In response to strong national need and student interest, Hope College is expanding its nursing program.

Students begin studies in the program as sophomores, and since starting in 2002 the department has enrolled 36 students per year, for a total of 108 students in the nursing program at any given time.  The program, which leads to a Bachelor of Science in Nursing (BSN), is growing to 45 students per class year, a 25 percent increase that will be phased in beginning during the 2009-10 school year with the incoming sophomore class.

Nursing programs are addressing an increasingly critical national shortage of Registered Nurses, according to Dr. Susan Dunn, associate professor of nursing and chairperson of the department.  According to projections in 2007 by the U.S. Bureau of Labor Statistics, more than one million new and replacement nurses will be needed by 2016, with government analysts projecting that more than 587,000 new nursing positions will be created through 2016, making nursing the nation's top profession in terms of projected job growth.

"The need is already here, and it's going to increase," Dunn said.  "America is aging, and along with that the nursing work force is aging.  Many nurses are going to be retiring at the same time that more Americans will need health care."

Nursing education at Hope began in 1982 through a program that the college operated jointly with Calvin College through 2003.  When the two schools decided to establish independent programs, Hope set its 36-per-entering-class size based on projected student interest, and gained accreditation and state-board approval according to that total.  Consistently, however, student interest has outstripped capacity.

"Unfortunately, each year we have to turn down some very good students because of the limit on our class size to meet accreditation standards," said Dr. James Boelkins, provost at Hope.  "By making some modest staffing adjustments we will now be able to accept more of these excellent students, retain them at Hope and help them achieve their vision of becoming nurses."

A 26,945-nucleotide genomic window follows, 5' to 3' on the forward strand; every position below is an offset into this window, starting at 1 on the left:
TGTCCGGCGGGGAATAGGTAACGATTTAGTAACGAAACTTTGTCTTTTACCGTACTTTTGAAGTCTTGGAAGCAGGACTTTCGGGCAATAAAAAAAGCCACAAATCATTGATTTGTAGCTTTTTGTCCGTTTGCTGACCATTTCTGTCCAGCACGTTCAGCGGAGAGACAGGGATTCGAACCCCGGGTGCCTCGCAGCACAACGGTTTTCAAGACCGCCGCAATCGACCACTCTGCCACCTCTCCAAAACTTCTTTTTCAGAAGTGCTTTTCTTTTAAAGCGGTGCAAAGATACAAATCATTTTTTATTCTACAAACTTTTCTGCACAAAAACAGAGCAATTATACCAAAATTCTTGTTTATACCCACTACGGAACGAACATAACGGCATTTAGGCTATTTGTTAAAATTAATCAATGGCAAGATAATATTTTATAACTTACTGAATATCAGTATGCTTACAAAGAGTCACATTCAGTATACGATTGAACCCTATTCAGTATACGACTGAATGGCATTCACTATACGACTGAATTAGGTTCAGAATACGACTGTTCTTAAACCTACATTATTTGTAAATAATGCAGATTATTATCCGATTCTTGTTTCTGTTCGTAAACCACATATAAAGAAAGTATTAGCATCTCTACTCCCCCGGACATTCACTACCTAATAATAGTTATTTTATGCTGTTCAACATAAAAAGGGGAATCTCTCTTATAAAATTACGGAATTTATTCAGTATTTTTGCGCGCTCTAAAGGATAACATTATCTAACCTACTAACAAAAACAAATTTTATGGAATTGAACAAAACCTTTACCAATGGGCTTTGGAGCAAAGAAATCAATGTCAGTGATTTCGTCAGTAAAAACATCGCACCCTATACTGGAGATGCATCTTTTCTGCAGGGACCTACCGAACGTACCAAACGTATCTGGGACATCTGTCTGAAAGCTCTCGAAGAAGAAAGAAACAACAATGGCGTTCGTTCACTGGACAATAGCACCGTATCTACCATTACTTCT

The college has obtained approval for the increase from both the Commission on Collegiate Nursing Education (CCNE) and the Michigan Board of Nursing.  Hope recently received 10-year continuing accreditation - the maximum possible duration - from the CCNE.  Hope had previously received five-year accreditation - the maximum available to a new program - in 2004.

Dunn feels that the college is well positioned to accommodate the increase, particularly given the outstanding resource of the A. Paul Schaap Science Center in which the building is based.  The science center hadn't yet opened when the department was established, but since the building's debut in 2003, she said, it has served exceptionally well while also showing itself equal to handling more.

"We're in this beautiful facility.  We have enough lab space.  We have enough office space," Dunn said.

The program is also well served, she said, by its clinical partners, who have indicated their ability and willingness to accommodate more students.  Throughout their time in the nursing program, students participate in multiple field placements, including six specialty practicum courses, a research practicum, a family health course and an internship.  Area clinical sites have included DeVos Children's Hospital, Holland Hospital, the Ottawa County Health Department, Pine Rest Christian Mental Health Services, Spectrum Health and Zeeland Hospital.